Board to Zuckerberg: Say “Mobile” By: Mark Rogers
As part of BoardProspects’ official launch last week, we attended TechCrunch Disrupt 2012 in San Francisco. The Conference brings together leaders from all over the technology industry, including Reid Hoffman (LinkedIn), Tim Armstrong (AOL), Marissa Mayer (Yahoo), and Jack Dorsey (Twitter). However, the most anticipated appearance at the conference was Mark Zuckerberg’s. It was the first appearance by Facebook’s CEO and Founder since the company’s disastrous IPO. Zuckerberg spoke for about a half-hour to the packed audience in an interview setting with TechCrunch Founder Michael Arrington. Although he touched on a number of different issues during the interview, his primary focus was to keep saying the word “mobile” over and over again – try 17 times over the course of 32 minutes. It is clear that despite Zuckerberg’s control over the company, his board of directors is now driving the strategy and overall direction.
Up until now, it seemed that Facebook’s Board of Directors served as nothing more than a minor distraction for Zuckerberg, highlighted by the occasional news story. Several months ago, Facebook made news with the appointment of the company’s COO, Sheryl Sandberg, to the board (http://tinyurl.com/8aju7fc). She was the first female board member for the company – an oddity by itself, made even more strange considering its large female customer base (57percent of Facebook’s users are female). Facebook’s Board of Directors has come under increased public scrutiny lately after it was determined that Facebook board member and its first investor, Peter Thiel, has sold most of his shares in Facebook since the IPO (http://tinyurl.com/9udg93l). Many observers believe that Thiel should no longer serve on the board considering his significant divestment.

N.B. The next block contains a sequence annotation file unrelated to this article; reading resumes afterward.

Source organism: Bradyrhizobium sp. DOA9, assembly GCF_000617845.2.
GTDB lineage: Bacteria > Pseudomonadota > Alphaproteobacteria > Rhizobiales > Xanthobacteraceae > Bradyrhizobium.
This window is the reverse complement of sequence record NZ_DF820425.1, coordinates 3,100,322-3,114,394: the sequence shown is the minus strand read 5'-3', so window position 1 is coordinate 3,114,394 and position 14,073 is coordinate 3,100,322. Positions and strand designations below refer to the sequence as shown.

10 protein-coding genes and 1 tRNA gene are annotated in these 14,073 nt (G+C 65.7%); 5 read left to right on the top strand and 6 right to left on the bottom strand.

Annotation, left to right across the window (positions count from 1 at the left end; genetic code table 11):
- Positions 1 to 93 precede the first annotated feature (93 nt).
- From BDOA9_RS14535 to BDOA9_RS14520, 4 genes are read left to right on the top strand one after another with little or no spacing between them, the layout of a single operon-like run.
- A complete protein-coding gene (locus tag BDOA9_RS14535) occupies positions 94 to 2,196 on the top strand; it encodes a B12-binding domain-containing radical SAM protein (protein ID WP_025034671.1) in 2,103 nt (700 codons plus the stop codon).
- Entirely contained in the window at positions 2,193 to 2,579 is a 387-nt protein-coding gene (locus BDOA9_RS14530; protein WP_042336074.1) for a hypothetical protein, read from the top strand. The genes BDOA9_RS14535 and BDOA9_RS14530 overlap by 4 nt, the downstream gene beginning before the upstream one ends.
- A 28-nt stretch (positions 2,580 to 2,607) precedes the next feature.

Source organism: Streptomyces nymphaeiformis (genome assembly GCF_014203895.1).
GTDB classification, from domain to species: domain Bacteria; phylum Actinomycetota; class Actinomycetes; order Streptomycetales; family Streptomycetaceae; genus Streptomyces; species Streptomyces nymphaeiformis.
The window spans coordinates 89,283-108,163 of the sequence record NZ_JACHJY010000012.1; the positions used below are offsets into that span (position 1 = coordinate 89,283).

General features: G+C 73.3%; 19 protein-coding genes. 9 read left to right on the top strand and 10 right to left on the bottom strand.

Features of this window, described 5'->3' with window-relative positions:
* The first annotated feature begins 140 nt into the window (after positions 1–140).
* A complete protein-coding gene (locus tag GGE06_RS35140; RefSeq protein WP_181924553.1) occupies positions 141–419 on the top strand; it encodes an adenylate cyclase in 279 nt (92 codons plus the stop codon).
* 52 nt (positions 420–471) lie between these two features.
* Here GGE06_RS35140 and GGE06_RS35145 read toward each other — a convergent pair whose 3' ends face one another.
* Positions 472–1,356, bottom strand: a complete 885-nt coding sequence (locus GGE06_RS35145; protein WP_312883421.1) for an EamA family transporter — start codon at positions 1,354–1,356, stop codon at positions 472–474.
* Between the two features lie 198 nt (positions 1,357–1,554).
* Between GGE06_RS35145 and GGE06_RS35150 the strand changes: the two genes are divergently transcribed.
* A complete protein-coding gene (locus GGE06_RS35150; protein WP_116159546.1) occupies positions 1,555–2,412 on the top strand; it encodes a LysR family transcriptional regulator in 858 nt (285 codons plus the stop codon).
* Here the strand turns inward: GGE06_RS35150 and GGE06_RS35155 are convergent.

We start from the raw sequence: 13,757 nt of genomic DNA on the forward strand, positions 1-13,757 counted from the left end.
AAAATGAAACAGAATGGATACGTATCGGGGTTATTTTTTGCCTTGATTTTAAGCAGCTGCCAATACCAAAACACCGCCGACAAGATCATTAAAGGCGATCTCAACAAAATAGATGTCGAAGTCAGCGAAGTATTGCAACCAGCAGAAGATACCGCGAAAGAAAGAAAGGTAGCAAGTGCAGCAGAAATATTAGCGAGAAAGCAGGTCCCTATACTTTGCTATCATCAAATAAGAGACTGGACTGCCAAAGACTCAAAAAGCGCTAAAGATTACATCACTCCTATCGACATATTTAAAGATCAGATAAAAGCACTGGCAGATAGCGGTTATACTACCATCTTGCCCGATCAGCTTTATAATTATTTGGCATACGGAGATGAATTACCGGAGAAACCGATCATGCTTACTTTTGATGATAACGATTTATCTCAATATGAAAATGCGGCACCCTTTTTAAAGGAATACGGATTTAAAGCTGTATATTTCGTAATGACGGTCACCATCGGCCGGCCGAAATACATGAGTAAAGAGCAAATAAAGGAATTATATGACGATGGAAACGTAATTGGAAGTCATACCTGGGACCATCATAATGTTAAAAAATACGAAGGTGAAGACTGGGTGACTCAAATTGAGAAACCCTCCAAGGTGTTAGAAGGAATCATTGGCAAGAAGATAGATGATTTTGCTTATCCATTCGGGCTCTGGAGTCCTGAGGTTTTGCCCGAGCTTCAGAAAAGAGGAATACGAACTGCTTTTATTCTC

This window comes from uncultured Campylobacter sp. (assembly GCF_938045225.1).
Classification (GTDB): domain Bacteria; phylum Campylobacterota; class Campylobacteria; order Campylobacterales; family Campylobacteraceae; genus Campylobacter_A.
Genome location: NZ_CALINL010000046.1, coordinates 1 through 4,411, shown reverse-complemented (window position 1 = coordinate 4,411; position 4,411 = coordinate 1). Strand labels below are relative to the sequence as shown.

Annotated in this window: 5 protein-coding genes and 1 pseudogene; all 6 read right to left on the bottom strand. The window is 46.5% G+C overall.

Again, these issues with the board do not appear to have been a major problem for Zuckerberg or Facebook. Zuckerberg has always seemed resolute in his mission to make the world more open, and his board has always seemed more than happy to follow along in step on this journey. But a funny thing happened on the way to creating a utopia of openness on the web – an IPO that was recently tabbed by Bloomberg as the “worst performing IPO ever” for a large company. The Zuckerberg on stage last week at TechCrunch was not the Zuckerberg of 5 years ago (or even 6 months ago). This was nothing more than Zuckerberg acting as a mouthpiece for the Facebook board, who had clearly directed Zuckerberg to enforce their mobile strategy – the lack of which appears to have been the driving factor in the lackluster IPO performance.
By all accounts Zuckerberg’s performance was a relief for Facebook’s shareholders. Facebook’s stock rose 7.9 percent after his interview. Now the question becomes – how long will Zuckerberg continue “leading” the company when it is all too clear that the “grown-ups” are now in charge?